Purchased from: Sweetwater.com
Features — 8
Undeniably, this will be the highest rated segment of this review. With that said, I'm only going to give it an 8/10. The guitar is packed with features, some are awesome, some are mediocre and one in particular is downright gimmicky. Let's get into it, shall we?
To start with the awesome features, the flame maple veneer is gorgeous. To me, it seems like the back of the neck was stained and oiled, but not coated in polyurethane, which makes it silky smooth and not at all tacky - probably my favorite feature of this guitar. Another really wonderful feature is the ability to split the Shadow Nano-mag acoustic pickup to one amp and the humbuckers to another amp. Really great things can happen with that if you have the equipment to make it work. The on-board tuner is also a really cool addition as well as the LED indicator for your current pickup configuration. It's tidy and I like it.
Moving on to the less impressive features, the Shadow Nano-mag pickup is not quite what I had hoped for. The stock humbuckers (Epiphone ProBucker 2/3) also didn't quite meet my expectations. I'll get into those in the next section, but overall, all three pickups could perform worse.
Now.. let's talk about this USB connectivity. Gimmicky just about sums it up perfectly. Sure, you can plug your guitar directly into your computer to enjoy sub-par guitar tones while you fight latency issues. Do you really want to? I doubt it. If you don't have an amplifier or something quiet to practice with, maybe this would be worth your time. If you are thinking it's going to be a solution to recording awesome sounding guitar tracks, you will probably be disappointed. My advice? Skip it. Onto the next section!
Sound — 6
Alright... here we are at the meat and potatoes of a guitar. How does it sound? Let's start with the Shadow Nano-mag.
I was really, really looking forward to the Nano-mag and sadly, it didn't deliver as I'd hoped. I tested this pickup in an Egnater Tweaker 40, EVH 5150III and through a pretty nice PA system and I was not quite able to dial in an authentic sounding acoustic-electric tone on any of them. Needless to say, the PA system was the better of the three (5150III is not known for it's clean channel!), but I was really hoping for better. Perhaps running an acoustic simulator pedal in front of the amp/PA would help or even just putting the guitar through a decent acoustic amplifier. I'm sure there is a way to get it to sound authentic, but I was unable to with my resources and I don't plan on spending more money to make this guitar sound better. Enough about that.
I was also hoping for a little more out of the humbuckers. Again, I was using the Tweaker and the 5150III, both are wonderful amps by my standard. The neck pickup sounds pretty decent on a clean channel, but when you start adding even a mild distortion, the tone seems very loose and muddy. The bridge pickup is definitely brighter, but it seems so thin - clean or otherwise. I've played through a LP with Burstbuckers and I was hoping for something a little closer to that, especially since that is most likely what these pickups are trying to emulate. I will say that when I started compensating with the amp settings, they started sounding a bit better, but they still weren't very inspiring to me.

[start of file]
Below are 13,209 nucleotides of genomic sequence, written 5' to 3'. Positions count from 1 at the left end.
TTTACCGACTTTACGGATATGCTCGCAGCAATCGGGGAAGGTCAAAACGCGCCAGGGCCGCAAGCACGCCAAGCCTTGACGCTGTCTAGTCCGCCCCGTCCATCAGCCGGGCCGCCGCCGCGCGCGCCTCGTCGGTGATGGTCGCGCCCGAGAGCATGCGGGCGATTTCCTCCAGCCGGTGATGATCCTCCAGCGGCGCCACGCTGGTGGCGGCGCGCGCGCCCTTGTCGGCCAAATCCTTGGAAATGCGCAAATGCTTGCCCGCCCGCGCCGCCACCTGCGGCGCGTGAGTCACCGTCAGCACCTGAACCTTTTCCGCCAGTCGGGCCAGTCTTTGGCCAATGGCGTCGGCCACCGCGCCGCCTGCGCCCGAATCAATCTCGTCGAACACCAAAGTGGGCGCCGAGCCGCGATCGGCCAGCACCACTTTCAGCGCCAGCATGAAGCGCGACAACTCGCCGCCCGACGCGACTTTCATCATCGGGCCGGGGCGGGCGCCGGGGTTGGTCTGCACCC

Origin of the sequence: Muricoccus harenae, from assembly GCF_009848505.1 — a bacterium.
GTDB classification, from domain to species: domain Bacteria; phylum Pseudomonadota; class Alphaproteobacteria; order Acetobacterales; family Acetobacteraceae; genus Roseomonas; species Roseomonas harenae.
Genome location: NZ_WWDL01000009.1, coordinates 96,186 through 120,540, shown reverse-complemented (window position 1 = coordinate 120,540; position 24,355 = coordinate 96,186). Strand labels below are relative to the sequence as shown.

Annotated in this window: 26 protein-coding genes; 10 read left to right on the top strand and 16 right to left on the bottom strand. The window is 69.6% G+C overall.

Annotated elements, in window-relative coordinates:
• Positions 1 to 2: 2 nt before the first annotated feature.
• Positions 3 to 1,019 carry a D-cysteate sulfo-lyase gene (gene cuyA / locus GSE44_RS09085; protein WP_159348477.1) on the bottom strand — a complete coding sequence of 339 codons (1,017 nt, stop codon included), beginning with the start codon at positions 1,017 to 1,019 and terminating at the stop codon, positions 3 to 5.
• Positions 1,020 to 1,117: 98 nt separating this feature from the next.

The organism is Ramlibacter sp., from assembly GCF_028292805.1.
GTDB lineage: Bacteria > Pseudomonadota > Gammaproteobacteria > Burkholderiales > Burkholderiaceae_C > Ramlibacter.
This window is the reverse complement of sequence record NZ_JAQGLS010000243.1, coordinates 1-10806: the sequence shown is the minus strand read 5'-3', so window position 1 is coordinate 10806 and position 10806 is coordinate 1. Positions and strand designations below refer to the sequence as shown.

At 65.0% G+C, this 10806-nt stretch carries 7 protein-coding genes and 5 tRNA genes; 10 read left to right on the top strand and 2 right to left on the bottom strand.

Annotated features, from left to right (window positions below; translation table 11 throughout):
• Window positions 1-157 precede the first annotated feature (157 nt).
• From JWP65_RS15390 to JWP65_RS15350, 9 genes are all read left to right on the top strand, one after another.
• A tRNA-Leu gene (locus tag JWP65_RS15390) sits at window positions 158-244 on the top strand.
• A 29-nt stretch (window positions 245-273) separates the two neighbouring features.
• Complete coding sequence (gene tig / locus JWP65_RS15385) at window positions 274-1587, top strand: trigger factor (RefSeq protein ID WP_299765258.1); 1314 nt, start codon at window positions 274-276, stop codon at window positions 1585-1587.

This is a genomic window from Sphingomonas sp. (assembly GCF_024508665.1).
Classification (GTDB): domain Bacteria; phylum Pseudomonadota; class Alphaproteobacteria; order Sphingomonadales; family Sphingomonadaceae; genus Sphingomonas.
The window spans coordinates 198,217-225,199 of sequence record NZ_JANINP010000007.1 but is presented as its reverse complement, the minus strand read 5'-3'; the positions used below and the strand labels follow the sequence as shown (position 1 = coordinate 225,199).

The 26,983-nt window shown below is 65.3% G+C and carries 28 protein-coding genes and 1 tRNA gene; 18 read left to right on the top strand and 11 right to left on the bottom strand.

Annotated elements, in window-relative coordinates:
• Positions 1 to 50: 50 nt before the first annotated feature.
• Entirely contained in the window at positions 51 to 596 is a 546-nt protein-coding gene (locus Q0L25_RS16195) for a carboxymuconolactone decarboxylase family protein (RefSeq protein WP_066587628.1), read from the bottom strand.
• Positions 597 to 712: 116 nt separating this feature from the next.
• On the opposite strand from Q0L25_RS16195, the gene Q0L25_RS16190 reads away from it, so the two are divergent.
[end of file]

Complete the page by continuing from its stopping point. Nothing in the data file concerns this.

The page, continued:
Probably the best combination I was able to find was running the guitar through the mono output with the neck pickup and a little bit of the nano-mag to brighten it up. I felt like that was getting closer to the sweet spot that I was looking for.
I'll give this guitar a 6/10 in sound. It could be worse and I'm sure to some players, the sounds are usable. However, if I keep this guitar (not convinced) I will invest in some new pickups before I gig or record with it.
Action, Fit & Finish — 7
The fit and finish of this guitar is pretty solid over all. It's a beautiful instrument, the binding is great, top looks wonderful, neck looks and feels like a quality guitar. I do have a couple of gripes though.
The controls for the Nano-mag pickup feel incredibly cheap. I can see those little tiny cheap plastic excuses for knobs breaking and getting all chewed up with very little effort. Plus, they aren't marked, so you don't really have any clue what they are set to. You just have to guess.
Also, to change between the Nano-mag, the humbuckers, or both, you press in one of the tone knobs. I don't mind that so much, but it is set up in a cycle. In other words, you get A -> B -> A+B and you are screwed if you want to go from B -> A or A+B -> B seamlessly. I think another 3-way toggle would have been better.
7/10, mostly because of how beautiful the guitar looks and it really does play nicely.
Reliability & Durability — 7
I don't know about the reliability of this guitar, since I've only had it for 5-6 months now. My guess is that it will hold up well enough. I could see those crappy plastic knobs for the Nano-mag controls getting messed up pretty quickly and maybe the stain rubbing off of the neck after awhile, but that's about it. The tuners are made by Grover, so I trust those. The finish on the body is spectacular. Tone and volume knobs are the standard speed knob style, which hold up well.
I would trust it on a gig and if I ever get around to switching in better pickups, it will probably become my go-to backup guitar.
7/10 for Reliability and Durability based purely on speculation.
Overall Impression — 7
I feel like giving this a 7/10 is maybe a little more than fair, but I'm going to stand by it. The guitar plays very well and looks amazing. It has a ton of features, unfortunately, some of those are less useful than I was hoping for. All of the pickups are a little lackluster in my opinion, but they are usable.
At the end of the day, I think my rating of this guitar would probably be higher if it didn't cost $750. I'm certain that if I spent that amount on an Ibanez, I would have gotten much more bang for my buck.